Apart from these limitations, we think that an important link has been identified between VAG and a reduction in gastrointestinal complications compared with PEG in a pediatric population. In addition to helping to answer the question of whether VAG reduces gastrointestinal complications compared with the PEG procedure, this study raises several important issues regarding the factors that need to be taken into account when comparing the two surgical techniques. This could become evident in a sensitivity analysis, which may show the level of heterogeneity to be the lowest with studies that are of randomized design, followed by prospective studies. To further reduce heterogeneity, studies must be of an adequate size, and older publications may increase heterogeneity because surgical technique, degree of proficiency, and types of instrumentation can all change significantly over a period of 15 years.

It is important to note that there are more factors that should be matched when comparing PEG and VAG groups. We did not register concomitant diseases, whether the children are operated on at a pediatric surgical centre or in a general surgical unit, with or without university affiliation. Some of the major advantages of VAG are the siting of the gastrostomy to allow for later fundoplication, which is necessary in up to 20% of patients, without takedown of the previously placed gastrostomy. Furthermore, primary placement of a balloon button, instead of the hard PEG disc, is preferred since the removal of the PEG disc usually requires an anesthetic in small children whereas changing a balloon button is simple and can be done in an office setting without analgesics or sedation. Another advantage is that one does not have to bring more equipment into the room for the PEG gastrostomy after laparoscopic fundoplication.

Although this study adds weight to the argument that video-assisted or laparoscopic gastrostomy results in fewer preoperative gastrointestinal complications when compared with the percutaneous endoscopic gastrostomy, it is important to appreciate that it does not attempt to evaluate the different minimally invasive surgical techniques. The analysis further highlights the need for high-quality randomized trials, comparing PEG to VAG in pediatric patient groups matched not only for age and sex, but also for weight and concomitant diseases. Finally, results such as those produced by our study may lead to more accurate informed parental consent when explaining the risks of PEG versus VAG in children.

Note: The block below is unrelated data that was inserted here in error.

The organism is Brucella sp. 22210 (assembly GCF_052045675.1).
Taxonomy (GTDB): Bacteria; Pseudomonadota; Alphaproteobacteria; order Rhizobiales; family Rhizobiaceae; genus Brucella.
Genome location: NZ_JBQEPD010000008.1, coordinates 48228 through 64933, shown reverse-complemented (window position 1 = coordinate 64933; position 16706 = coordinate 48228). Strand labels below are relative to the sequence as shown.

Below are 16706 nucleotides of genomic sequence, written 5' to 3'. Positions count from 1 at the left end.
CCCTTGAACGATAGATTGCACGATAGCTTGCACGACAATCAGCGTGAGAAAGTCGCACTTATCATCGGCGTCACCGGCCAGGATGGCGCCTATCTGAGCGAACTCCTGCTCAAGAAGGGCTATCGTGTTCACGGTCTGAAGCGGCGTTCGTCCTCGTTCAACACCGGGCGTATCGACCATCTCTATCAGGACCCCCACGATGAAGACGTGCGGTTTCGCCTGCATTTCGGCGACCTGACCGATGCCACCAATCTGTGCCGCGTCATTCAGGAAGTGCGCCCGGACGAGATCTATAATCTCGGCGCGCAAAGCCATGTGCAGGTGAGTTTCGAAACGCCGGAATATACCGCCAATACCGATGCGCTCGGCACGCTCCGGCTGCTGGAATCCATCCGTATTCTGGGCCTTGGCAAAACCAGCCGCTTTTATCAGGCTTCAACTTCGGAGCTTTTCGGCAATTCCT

This paper presents a subject that is very relevant to pediatric surgeons because it addresses one of the most commonly done procedures in daily practice. However, this is a raw data analysis of a very heterogeneous group of papers with a very uneven numbers of patients in each group. The analyzed papers were not stratified as to their purpose, as to who did the procedures (surgeons, gastroenterologists, radiologists, others) and their level of experience, what special anatomical problems the different patients had (previous operations, scoliosis, or very young age), for indications for the gastrostomy as well as other factors. Radiologically placed gastrostomies are included although technically these are not PEGs.

It is quite logical that, during a laparoscopic procedure, where the surgeon is looking at the stomach, injury to the bowel is unlikely. Not included in the discussion are the complications associated with the laparoscopic interventions, as well as their cost. In future work emphasis should be on the problems encountered with each one of the techniques and how to best avoid them.

Competing Interests

When performing this work, there were no external influences or conflicts of interests. None of the authors has received a fee from the manufacturers of the material used in the group of patients reported here.

Legal Requirements

The authors guarantee that the manuscript will not be published elsewhere in the English language without the consent of the copyright owners, that the rights of third parties will not be violated, and that the publisher will not be held legally responsible should there be any claims for compensation. This study complies with the current laws of the country in which it was performed.


The authors thank Gillian Sjödahl, Lexis English for Writers (Lund, Sweden), for linguistic revision of the paper and Håkan Lövkvist from the Competence Centre for Clinical Research, Lund University Hospital (Lund, Sweden) for statistical advice. This study was financially supported by the Skåne Region Research and Development Foundation (Lund, Sweden).